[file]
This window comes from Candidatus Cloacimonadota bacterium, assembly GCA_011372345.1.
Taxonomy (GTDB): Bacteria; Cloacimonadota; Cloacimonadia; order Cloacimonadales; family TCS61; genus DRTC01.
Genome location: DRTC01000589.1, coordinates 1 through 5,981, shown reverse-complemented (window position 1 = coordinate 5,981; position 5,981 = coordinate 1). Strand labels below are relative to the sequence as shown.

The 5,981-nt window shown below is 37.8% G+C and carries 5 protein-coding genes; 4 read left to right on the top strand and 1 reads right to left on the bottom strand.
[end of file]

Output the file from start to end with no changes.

This window comes from Candidatus Cloacimonadota bacterium, assembly GCA_011372345.1.
Taxonomy (GTDB): Bacteria; Cloacimonadota; Cloacimonadia; order Cloacimonadales; family TCS61; genus DRTC01.
Genome location: DRTC01000589.1, coordinates 1 through 5,981, shown reverse-complemented (window position 1 = coordinate 5,981; position 5,981 = coordinate 1). Strand labels below are relative to the sequence as shown.

The 5,981-nt window shown below is 37.8% G+C and carries 5 protein-coding genes; 4 read left to right on the top strand and 1 reads right to left on the bottom strand.